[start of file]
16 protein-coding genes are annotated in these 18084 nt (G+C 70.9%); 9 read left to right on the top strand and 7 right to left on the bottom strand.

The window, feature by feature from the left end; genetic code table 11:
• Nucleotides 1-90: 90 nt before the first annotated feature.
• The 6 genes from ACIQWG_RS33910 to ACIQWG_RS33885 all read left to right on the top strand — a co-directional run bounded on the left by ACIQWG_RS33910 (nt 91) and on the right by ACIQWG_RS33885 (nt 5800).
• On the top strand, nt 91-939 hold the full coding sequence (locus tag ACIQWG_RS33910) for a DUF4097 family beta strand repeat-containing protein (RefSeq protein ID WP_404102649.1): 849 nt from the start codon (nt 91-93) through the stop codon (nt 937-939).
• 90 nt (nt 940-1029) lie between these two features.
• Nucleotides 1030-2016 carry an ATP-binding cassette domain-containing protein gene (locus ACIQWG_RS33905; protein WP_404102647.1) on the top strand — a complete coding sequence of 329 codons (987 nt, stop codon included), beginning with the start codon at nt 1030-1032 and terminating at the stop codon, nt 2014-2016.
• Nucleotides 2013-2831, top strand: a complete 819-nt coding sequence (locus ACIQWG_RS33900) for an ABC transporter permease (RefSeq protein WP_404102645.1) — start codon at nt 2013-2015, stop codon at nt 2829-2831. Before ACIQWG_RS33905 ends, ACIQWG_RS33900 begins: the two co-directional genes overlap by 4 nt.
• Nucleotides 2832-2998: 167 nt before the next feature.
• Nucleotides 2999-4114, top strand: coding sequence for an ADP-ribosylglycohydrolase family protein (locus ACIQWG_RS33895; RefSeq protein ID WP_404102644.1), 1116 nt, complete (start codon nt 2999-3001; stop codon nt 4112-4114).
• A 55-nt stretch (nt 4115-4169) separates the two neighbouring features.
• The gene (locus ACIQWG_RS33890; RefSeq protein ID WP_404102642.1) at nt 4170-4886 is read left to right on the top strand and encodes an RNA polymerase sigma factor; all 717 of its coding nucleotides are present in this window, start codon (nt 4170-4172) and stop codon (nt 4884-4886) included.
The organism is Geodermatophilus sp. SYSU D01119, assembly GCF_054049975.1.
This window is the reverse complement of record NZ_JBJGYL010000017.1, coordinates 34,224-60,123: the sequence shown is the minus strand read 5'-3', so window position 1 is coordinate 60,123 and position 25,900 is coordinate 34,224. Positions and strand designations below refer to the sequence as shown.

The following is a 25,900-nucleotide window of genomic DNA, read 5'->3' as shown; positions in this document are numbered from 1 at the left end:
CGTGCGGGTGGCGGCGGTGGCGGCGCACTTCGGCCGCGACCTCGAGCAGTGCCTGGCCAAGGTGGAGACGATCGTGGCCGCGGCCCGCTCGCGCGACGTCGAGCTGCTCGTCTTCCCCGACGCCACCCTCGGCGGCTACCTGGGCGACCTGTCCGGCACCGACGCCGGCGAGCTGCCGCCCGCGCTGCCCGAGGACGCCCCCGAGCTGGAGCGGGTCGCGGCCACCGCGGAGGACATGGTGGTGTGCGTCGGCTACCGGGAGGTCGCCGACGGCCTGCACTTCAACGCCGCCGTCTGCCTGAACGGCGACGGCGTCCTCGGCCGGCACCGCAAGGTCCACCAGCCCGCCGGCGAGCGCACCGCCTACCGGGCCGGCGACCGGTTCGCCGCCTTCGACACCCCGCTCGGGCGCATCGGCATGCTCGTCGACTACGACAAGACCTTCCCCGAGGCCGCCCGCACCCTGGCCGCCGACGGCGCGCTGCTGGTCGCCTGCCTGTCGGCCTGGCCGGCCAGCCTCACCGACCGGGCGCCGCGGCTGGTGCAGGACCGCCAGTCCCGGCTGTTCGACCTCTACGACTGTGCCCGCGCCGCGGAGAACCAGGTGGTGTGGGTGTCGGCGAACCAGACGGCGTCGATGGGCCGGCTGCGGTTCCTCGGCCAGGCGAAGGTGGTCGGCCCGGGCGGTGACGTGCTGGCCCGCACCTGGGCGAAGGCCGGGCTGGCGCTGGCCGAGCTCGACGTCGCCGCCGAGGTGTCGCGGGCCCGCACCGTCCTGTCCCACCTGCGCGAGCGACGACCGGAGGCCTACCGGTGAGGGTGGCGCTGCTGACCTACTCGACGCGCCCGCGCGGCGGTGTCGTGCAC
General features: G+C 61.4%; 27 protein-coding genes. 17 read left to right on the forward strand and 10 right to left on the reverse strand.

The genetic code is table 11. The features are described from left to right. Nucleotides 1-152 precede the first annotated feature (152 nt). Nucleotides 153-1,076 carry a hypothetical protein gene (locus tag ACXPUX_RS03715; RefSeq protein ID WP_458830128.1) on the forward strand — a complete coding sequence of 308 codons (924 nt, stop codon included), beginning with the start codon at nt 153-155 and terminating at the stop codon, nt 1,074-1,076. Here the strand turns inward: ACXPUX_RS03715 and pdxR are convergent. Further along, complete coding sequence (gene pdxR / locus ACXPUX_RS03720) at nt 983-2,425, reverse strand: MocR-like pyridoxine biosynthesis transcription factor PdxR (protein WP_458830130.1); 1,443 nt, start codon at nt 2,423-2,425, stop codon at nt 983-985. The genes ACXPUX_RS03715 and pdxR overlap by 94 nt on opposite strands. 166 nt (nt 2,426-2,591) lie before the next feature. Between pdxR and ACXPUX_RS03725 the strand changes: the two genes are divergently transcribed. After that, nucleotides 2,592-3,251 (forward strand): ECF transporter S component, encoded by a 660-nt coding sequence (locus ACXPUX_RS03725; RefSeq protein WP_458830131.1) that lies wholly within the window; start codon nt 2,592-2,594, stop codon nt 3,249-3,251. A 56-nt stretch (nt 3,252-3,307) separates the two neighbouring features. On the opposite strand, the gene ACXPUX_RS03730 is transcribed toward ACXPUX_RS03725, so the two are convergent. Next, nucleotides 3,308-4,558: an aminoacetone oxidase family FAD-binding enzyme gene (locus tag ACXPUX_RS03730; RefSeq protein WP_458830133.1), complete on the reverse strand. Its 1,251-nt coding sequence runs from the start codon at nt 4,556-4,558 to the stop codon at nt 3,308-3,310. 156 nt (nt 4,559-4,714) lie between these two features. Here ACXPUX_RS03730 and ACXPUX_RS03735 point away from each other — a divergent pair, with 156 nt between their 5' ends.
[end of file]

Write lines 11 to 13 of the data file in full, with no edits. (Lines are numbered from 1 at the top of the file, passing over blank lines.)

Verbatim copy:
• A 55-nt stretch (nt 4115-4169) separates the two neighbouring features.
• The gene (locus ACIQWG_RS33890; RefSeq protein ID WP_404102642.1) at nt 4170-4886 is read left to right on the top strand and encodes an RNA polymerase sigma factor; all 717 of its coding nucleotides are present in this window, start codon (nt 4170-4172) and stop codon (nt 4884-4886) included.
The organism is Geodermatophilus sp. SYSU D01119, assembly GCF_054049975.1.